Sun, NeXT, and GNU
After leaving Apple, Steve Jobs created a new company, NeXT, with the aim of producing the perfect computer. In 1989, the operating system for this machine, named NeXTStep, was released.
In spite of being available initially only on the $6,500 NeXT Cube, NeXTStep was incredibly influential. The first web browser, WorldWideWeb (later renamed to Nexus) was developed on it. (The author, Tim Berners-Lee, claimed that his browser wouldn’t have been possible without NeXTStep’s superb development environment.) Other software developed on NeXT machines included Doom.
A few years later, in 1993, NeXT partnered with Sun to produce the OpenStep specification. This was a tidied-up version of the NeXT APIs, intended for cross-platform development. It was divided into two components:
- The Foundation Kit provided low-level libraries, such as strings, associative arrays, and file I/O.
- The Application Kits provided a GUI toolkit and associated services.
Sun briefly supported OpenStep on Solaris, while NeXT released a new version of their OS—confusingly named OPENSTEP—which was made available for a number of architectures, including x86. NeXT also provided an implementation of the specification that ran on Windows.
At the time, there was significant interest from the GNU project in the NeXT system. Even today, many people regard OPENSTEP as the ideal UNIX OS. For awhile, the GNU operating system was intended to be very similar to NeXTStep; the GNU HURD kernel was based on the same Mach underpinnings as NeXTStep, although with a more ambitious design. The GUI layer would have been provided by a GNU implementation of the NeXT APIs. This project gained some more momentum after the OpenStep specification was released, but was gradually overshadowed by KDE and GNOME.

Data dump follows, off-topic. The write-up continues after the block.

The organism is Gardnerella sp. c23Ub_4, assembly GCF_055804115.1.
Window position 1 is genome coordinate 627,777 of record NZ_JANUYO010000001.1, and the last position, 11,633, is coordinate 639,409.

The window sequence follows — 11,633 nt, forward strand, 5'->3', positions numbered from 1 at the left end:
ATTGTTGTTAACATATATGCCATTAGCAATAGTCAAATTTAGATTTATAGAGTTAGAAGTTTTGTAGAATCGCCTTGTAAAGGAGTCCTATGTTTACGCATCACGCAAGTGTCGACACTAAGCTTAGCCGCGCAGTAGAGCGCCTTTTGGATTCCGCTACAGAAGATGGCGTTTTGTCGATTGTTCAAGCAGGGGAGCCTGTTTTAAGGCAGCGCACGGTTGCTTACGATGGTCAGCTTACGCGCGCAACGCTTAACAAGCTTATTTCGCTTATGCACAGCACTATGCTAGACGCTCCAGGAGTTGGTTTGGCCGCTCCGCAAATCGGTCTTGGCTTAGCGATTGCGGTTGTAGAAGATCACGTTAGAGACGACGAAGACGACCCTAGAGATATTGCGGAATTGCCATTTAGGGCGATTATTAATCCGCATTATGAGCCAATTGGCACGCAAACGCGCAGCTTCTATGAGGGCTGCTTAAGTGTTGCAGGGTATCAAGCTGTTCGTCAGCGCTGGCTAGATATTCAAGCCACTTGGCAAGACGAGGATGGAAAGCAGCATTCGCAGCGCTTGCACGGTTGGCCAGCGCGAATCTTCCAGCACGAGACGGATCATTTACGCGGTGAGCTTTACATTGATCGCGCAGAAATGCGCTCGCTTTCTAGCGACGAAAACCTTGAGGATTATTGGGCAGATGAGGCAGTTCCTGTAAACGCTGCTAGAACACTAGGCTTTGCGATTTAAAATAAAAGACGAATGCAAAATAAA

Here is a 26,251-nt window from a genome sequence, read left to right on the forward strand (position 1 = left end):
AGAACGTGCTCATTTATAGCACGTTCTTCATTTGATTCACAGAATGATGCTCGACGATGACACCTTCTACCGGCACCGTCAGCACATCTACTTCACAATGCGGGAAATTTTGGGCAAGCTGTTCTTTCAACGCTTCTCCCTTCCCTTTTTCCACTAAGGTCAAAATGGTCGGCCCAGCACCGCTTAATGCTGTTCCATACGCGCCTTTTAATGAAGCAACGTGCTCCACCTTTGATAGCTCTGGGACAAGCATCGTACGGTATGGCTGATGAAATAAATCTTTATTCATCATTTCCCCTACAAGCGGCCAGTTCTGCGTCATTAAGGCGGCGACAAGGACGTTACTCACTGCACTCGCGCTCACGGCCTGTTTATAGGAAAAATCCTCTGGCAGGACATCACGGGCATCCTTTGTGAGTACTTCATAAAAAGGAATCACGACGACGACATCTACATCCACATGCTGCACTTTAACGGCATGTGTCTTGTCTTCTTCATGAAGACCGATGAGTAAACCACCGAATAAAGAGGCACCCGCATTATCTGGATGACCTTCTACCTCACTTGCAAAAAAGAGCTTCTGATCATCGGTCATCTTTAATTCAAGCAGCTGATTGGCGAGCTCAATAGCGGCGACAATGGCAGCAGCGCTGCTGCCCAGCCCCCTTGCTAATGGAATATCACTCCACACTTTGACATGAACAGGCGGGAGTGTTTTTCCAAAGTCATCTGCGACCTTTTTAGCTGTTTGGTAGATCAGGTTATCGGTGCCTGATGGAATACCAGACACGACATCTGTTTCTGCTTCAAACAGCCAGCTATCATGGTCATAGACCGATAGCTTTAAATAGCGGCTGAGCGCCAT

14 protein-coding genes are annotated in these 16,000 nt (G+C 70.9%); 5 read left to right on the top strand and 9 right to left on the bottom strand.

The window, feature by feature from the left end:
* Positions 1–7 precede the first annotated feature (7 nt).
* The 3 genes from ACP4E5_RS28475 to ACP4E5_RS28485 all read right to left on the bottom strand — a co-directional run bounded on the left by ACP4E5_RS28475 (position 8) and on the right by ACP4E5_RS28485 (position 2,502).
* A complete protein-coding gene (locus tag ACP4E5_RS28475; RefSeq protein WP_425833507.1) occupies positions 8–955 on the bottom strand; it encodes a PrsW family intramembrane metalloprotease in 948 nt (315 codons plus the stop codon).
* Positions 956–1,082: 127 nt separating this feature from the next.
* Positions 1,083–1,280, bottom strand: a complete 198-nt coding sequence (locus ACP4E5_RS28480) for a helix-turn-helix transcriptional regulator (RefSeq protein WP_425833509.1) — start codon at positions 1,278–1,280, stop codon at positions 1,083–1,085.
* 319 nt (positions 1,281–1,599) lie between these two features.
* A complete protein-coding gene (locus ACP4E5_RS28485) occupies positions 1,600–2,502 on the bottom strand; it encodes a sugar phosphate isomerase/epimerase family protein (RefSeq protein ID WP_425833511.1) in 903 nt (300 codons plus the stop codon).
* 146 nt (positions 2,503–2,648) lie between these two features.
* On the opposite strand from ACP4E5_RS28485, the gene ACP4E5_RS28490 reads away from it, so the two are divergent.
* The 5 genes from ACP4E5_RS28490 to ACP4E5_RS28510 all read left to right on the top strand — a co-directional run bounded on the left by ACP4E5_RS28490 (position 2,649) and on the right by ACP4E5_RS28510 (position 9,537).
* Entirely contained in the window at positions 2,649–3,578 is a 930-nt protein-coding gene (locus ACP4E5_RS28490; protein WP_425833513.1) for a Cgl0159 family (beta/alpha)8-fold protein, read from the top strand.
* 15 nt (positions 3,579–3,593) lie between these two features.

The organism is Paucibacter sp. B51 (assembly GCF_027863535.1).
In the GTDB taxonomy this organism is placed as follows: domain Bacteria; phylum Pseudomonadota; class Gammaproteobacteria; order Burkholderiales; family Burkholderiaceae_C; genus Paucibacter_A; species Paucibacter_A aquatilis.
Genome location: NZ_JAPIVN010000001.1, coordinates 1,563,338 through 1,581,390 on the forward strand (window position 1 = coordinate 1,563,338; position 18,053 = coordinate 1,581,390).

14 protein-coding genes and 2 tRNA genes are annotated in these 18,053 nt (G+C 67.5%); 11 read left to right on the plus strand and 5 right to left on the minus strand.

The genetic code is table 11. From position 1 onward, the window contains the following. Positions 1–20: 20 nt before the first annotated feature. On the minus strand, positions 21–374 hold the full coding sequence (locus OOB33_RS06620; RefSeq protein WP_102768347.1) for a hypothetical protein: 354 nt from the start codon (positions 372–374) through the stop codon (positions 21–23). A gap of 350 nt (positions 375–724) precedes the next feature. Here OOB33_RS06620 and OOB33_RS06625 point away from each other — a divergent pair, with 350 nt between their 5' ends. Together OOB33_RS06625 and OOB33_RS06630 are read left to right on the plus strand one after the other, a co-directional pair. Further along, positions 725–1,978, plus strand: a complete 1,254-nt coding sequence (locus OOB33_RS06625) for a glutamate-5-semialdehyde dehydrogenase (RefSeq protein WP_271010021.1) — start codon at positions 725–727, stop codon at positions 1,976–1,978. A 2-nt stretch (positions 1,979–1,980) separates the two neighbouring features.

One of the major problems for GNUstep was the fact that very few developers had had exposure to NeXTStep or OPENSTEP. Then came the takeover of Apple by NeXT (a remarkable feat by Steve Jobs, who managed to persuade Apple’s management to pay his company to take them over). The barrier to entry suddenly dropped. Where previously NeXT hardware cost upwards of $5,000, and the i486 version of the OS cost $499, the machines were now affordable.
As more developers became accustomed to the elegance of the OpenStep API through Apple’s implementation, known as Cocoa, interest in the project was rekindled. At the current time, GNUstep implements more or less all of the original OpenStep specification and several OS X extensions.